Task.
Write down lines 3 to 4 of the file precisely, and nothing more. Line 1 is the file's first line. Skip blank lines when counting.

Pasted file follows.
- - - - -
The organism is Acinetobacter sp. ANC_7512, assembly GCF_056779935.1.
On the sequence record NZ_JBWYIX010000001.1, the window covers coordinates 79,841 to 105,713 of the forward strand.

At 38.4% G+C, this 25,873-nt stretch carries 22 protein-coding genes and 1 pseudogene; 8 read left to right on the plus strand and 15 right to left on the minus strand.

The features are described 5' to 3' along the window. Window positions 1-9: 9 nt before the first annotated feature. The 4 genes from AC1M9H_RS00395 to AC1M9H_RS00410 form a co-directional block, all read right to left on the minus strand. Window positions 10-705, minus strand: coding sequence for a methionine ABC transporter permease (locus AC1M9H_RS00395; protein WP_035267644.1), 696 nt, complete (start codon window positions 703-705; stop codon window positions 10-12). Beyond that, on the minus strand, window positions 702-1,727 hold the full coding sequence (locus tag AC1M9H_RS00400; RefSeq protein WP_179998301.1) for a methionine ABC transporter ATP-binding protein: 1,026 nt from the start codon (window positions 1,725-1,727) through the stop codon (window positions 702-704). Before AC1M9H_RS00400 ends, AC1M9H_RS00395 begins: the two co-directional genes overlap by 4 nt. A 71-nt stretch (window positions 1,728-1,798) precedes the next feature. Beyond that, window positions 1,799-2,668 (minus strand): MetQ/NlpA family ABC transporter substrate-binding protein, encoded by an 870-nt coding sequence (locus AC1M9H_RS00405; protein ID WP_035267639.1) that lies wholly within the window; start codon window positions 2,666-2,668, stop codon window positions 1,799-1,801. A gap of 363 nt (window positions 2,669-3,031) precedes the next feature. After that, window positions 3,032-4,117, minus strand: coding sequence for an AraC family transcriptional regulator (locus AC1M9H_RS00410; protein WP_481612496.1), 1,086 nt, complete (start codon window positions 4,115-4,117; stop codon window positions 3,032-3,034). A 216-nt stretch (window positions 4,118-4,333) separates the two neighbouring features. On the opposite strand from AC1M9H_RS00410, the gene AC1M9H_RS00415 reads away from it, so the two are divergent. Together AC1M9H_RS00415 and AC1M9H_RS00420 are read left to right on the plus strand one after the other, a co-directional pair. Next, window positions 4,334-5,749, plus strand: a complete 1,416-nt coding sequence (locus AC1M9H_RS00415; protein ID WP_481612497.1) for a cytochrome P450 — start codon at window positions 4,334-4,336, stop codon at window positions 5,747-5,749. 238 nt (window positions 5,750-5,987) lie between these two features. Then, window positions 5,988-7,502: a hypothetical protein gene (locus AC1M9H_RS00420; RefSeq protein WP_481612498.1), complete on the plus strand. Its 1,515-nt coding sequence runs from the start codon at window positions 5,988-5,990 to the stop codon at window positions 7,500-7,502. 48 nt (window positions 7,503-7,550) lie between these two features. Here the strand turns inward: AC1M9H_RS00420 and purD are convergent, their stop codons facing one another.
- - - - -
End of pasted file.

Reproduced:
At 38.4% G+C, this 25,873-nt stretch carries 22 protein-coding genes and 1 pseudogene; 8 read left to right on the plus strand and 15 right to left on the minus strand.

The features are described 5' to 3' along the window. Window positions 1-9: 9 nt before the first annotated feature. The 4 genes from AC1M9H_RS00395 to AC1M9H_RS00410 form a co-directional block, all read right to left on the minus strand. Window positions 10-705, minus strand: coding sequence for a methionine ABC transporter permease (locus AC1M9H_RS00395; protein WP_035267644.1), 696 nt, complete (start codon window positions 703-705; stop codon window positions 10-12). Beyond that, on the minus strand, window positions 702-1,727 hold the full coding sequence (locus tag AC1M9H_RS00400; RefSeq protein WP_179998301.1) for a methionine ABC transporter ATP-binding protein: 1,026 nt from the start codon (window positions 1,725-1,727) through the stop codon (window positions 702-704). Before AC1M9H_RS00400 ends, AC1M9H_RS00395 begins: the two co-directional genes overlap by 4 nt. A 71-nt stretch (window positions 1,728-1,798) precedes the next feature. Beyond that, window positions 1,799-2,668 (minus strand): MetQ/NlpA family ABC transporter substrate-binding protein, encoded by an 870-nt coding sequence (locus AC1M9H_RS00405; protein ID WP_035267639.1) that lies wholly within the window; start codon window positions 2,666-2,668, stop codon window positions 1,799-1,801. A gap of 363 nt (window positions 2,669-3,031) precedes the next feature. After that, window positions 3,032-4,117, minus strand: coding sequence for an AraC family transcriptional regulator (locus AC1M9H_RS00410; protein WP_481612496.1), 1,086 nt, complete (start codon window positions 4,115-4,117; stop codon window positions 3,032-3,034). A 216-nt stretch (window positions 4,118-4,333) separates the two neighbouring features. On the opposite strand from AC1M9H_RS00410, the gene AC1M9H_RS00415 reads away from it, so the two are divergent. Together AC1M9H_RS00415 and AC1M9H_RS00420 are read left to right on the plus strand one after the other, a co-directional pair. Next, window positions 4,334-5,749, plus strand: a complete 1,416-nt coding sequence (locus AC1M9H_RS00415; protein ID WP_481612497.1) for a cytochrome P450 — start codon at window positions 4,334-4,336, stop codon at window positions 5,747-5,749. 238 nt (window positions 5,750-5,987) lie between these two features. Then, window positions 5,988-7,502: a hypothetical protein gene (locus AC1M9H_RS00420; RefSeq protein WP_481612498.1), complete on the plus strand. Its 1,515-nt coding sequence runs from the start codon at window positions 5,988-5,990 to the stop codon at window positions 7,500-7,502. 48 nt (window positions 7,503-7,550) lie between these two features. Here the strand turns inward: AC1M9H_RS00420 and purD are convergent, their stop codons facing one another.